As I pondered this week’s task on design elements, I was drawn back to a post Jenny Mackness made last week on the science of teaching, or perhaps that should have been the science of teaching science.
Rather than my trying to summarize her summary of a conference presentation, I’ll give the x sentence tl;dr
- Presenting/demonstrating is ineffective, especially when dealing with complex concepts.
- Class time should instead be used for sense-making, where students are presented with situations and collaboratively create and discuss hypotheses about what will happen next.
- Confusion is actually a good thing.
Eric Mazur, the Harvard physicist in question, describes the whole process as “teaching by questioning rather than by telling.” As I mentioned previously. I very much like the idea of a questioning centered classroom. However, Mazur’s work, which is centered around teaching science, raises another question. In a science lab (and here I’m talking about the lab component of an intro course as opposed to a research lab) what happens should be predictable. Whan you set up a scenario and ask a question, there is a right answer.
When you teach human systems (languages, arts, economics, etc.) you can create suce certainty by using very carefully chosen examples that “follow all the rules”. How well does that prepare students for the much less tidy real world?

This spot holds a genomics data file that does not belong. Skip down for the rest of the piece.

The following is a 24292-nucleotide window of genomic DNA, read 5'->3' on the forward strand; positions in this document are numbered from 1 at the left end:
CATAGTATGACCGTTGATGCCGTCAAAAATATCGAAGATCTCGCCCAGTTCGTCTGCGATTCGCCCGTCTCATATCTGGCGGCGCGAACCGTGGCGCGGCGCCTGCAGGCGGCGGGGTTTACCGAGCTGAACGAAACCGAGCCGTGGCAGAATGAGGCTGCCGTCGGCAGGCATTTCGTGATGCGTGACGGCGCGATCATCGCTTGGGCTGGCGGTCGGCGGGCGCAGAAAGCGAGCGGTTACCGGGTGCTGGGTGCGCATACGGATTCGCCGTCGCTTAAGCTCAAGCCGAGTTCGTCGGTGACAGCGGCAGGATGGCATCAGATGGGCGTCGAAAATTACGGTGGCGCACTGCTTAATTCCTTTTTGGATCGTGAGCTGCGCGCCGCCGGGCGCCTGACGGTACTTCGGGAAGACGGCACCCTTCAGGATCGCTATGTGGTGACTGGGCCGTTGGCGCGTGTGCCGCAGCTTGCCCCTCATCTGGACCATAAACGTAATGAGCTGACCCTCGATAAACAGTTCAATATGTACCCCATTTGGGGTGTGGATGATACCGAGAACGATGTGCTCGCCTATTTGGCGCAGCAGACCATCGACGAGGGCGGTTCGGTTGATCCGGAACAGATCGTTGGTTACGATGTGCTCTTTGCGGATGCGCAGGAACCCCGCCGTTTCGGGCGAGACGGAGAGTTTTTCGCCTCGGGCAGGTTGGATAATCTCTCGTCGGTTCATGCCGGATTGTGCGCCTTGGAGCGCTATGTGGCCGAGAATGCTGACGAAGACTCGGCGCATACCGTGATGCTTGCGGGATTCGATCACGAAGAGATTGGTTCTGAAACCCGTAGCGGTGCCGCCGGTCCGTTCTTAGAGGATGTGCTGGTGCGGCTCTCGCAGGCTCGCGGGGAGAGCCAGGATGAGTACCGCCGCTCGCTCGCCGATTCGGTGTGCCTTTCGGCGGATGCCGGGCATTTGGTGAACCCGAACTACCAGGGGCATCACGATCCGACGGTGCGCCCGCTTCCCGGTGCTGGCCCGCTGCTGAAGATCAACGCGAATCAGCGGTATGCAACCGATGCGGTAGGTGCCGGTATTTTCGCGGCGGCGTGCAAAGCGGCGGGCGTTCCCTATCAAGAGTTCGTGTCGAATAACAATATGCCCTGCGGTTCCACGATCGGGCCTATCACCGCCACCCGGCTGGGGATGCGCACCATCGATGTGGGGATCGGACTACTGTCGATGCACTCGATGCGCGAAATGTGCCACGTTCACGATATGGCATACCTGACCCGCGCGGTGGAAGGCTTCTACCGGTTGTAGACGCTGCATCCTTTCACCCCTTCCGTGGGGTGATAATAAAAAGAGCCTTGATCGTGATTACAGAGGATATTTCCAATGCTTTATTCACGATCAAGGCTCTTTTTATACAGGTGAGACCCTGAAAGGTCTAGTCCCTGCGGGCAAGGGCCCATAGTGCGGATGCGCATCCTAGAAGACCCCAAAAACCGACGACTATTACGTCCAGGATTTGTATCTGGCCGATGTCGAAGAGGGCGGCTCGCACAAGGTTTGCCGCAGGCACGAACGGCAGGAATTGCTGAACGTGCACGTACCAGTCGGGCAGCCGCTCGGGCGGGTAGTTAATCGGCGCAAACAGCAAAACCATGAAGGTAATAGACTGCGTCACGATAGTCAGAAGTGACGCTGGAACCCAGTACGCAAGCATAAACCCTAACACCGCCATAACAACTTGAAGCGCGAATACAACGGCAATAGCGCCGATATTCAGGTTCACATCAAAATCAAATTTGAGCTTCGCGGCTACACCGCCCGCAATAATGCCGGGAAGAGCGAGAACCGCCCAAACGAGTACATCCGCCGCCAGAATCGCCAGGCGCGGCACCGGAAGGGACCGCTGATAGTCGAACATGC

On the other hand…..
Lisa linked to an Atlantic article, that served as the start point for a debate about teaching writing, contrasting the writer’s workshop approach with one that makes grammar and mechanics more explicit. My most interesting takeaway from this was a reminder of the importance of background knowledge. The students at New Dorp had internalized fewer rules of high-level language structure than had their peers, and teachers found more success when those rules were taught explicitly.
This is an issue that many of us who teach at community colleges face every day. Students don’t come to us with the background knowledge we hope they will have. If we are teaching a subject like art history or physics, which they may have never studied formally before, the gap between what they know and hat we wish they knew may be even larger. If these students are left to do much of their own sensemaking, they can become confused to a fault, not knowing what to do and suffering intellectual paralysis as they wait for someone to tell them. Sometimes they wait without asking or telling us they are lost.
Do we then go back to an instructional model full of explicit knowledge presentation? After all, it’s what many of our students are quite used to. How does that interface with the need for them to develop their own sense making skills, a goal which is probably more important that the material we strive to cover in our survey classes? Also, how does that sensemaking take place when the patterns you are trying to uncover are arbitrary by definition?